One of the most influential art teachers and modern painters of the 20th century, Hans Hofmann was a German Abstract Expressionist painter regarded as a key figure of the color field painting technique. His work emphasized the emotionally expressive potential of color, modulating the figure-ground relationships in his paintings in a method he referred to as the push and pull, a technique similar to the one that put Jackson Pollock, Hofmann's close friend, on the map of modern art. Hans began painting in Paris where he worked alongside such titans of European Modernism as Pablo Picasso, Fernand Léger and Henri Matisse. Although he would eventually be considered as one of the dominant Abstract Expressionists, it should be noted that Hofmann’s initial interest was in the illusion of the three-dimensional space, composition and the optical effects of color.
Hans' true name was Johann Georg Albert Hofmann and he was born on March 21, 1880, in Weissenberg, Bavaria, Germany. He spent most of his early years in Munich. After initially devoting a lot of energy towards learning about math and science, Hofmann discovered a passion for art and eventually decided to pursue an education that allowed him to learn about painting. He moved to Paris in 1904 with the help of an art patron. There, Hans Hofmann studied at the Académie de la Grande Chaumière and at the Académie Colarossi. Over time, the young artist immersed himself in Paris' thriving art scene, meeting such artists as Pablo Picasso, Robert Delaunay, Henri Matisse and Georges Braque.
During the time he spent in Paris, the work Hofmann created followed the leading avant-garde movement of the time — Cubism. Hans' own style would come to be a fusion of various modes he learned from his friends, the leading artists of the early 20th-century modern art. Before World War I started, Hofmann moved back to Germany. He was excused from military service because of an earlier respiratory condition. Unable to return to France during the war, he opened an art school in Munich in 1915 and earned a stellar reputation as an instructor of art. Worth Ryder, a former student of his, invited Hofmann to teach in the United States for the summer of 1930 and, due to Germany's changing political climate, Hofmann decided to permanently settle in NYC in 1932.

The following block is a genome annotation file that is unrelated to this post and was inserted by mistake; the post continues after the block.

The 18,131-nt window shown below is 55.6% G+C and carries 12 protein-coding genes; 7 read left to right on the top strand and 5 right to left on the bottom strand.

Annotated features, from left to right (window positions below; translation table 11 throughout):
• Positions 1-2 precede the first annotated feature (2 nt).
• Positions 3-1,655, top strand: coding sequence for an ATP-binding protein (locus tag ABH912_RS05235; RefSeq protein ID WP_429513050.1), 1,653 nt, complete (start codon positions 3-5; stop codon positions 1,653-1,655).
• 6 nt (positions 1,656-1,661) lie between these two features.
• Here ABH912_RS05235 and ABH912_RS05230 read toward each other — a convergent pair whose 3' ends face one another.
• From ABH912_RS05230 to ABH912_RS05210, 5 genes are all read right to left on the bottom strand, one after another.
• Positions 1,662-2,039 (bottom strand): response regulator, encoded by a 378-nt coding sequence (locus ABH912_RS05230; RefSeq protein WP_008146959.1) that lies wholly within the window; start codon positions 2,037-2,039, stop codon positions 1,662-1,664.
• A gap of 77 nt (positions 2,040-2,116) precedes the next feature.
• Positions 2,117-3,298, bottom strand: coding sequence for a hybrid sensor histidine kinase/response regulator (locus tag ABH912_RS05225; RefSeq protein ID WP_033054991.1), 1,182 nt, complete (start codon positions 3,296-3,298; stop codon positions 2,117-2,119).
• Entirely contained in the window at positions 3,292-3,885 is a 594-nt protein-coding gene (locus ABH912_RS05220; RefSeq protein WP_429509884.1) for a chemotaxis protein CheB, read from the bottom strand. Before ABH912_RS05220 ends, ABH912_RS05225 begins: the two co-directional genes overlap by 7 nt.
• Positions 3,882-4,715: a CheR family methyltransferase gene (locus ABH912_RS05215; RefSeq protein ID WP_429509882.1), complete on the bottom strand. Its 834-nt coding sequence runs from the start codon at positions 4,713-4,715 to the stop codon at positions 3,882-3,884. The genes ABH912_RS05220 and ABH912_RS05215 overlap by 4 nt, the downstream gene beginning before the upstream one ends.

After basing himself in New York City, Hofmann brought with him a deep knowledge of French art, gleaned from years spent in Paris before World War I, and this proved crucial in spreading European modernist styles and ideas in the United States. Becoming known for his abstract paintings, he became a very popular and well-liked teacher in the world of art. Perhaps even more influential as a teacher than as an artist, Hofmann counted Helen Frankenthaler, Ray Eames, Allan Kaprow, Alfred Jensen, Joan Mitchell, Wolf Kahn, Lee Krasner, Louise Nevelson and Frank Stella as his top students. In addition to teaching, Hofmann also continued to make his own art, producing work that was created by dripping and splashing paint onto a canvas. By 1960, he was considered a leading abstract expressionist who created vivid and inventive paintings. At the age of 85, Hofmann died on February 17, 1966, at his New York City home.
It is not the form that dictates color, but the color that brings out the form. Hofmann stated this during an interview that took place in the final stages of his career and it's a big question if he was aware of just how revolutionary and influential this statement will become. In many ways, it became a trademark of Abstract Expressionism, a movement that marked the American modern art history and made New York City a valid rival of Paris in terms of artistic influence. Ultimately, Hans Hofmann became renowned as a modern art history's Great because of his explorations with the relativity of color, his push-pull technique and his ability to produce abstract effects of movement, space, and depth.
Featured Image: Hans Hofmann - Photo of the artist - Image via hanshofmann.org
All images used for illustrative purposes only.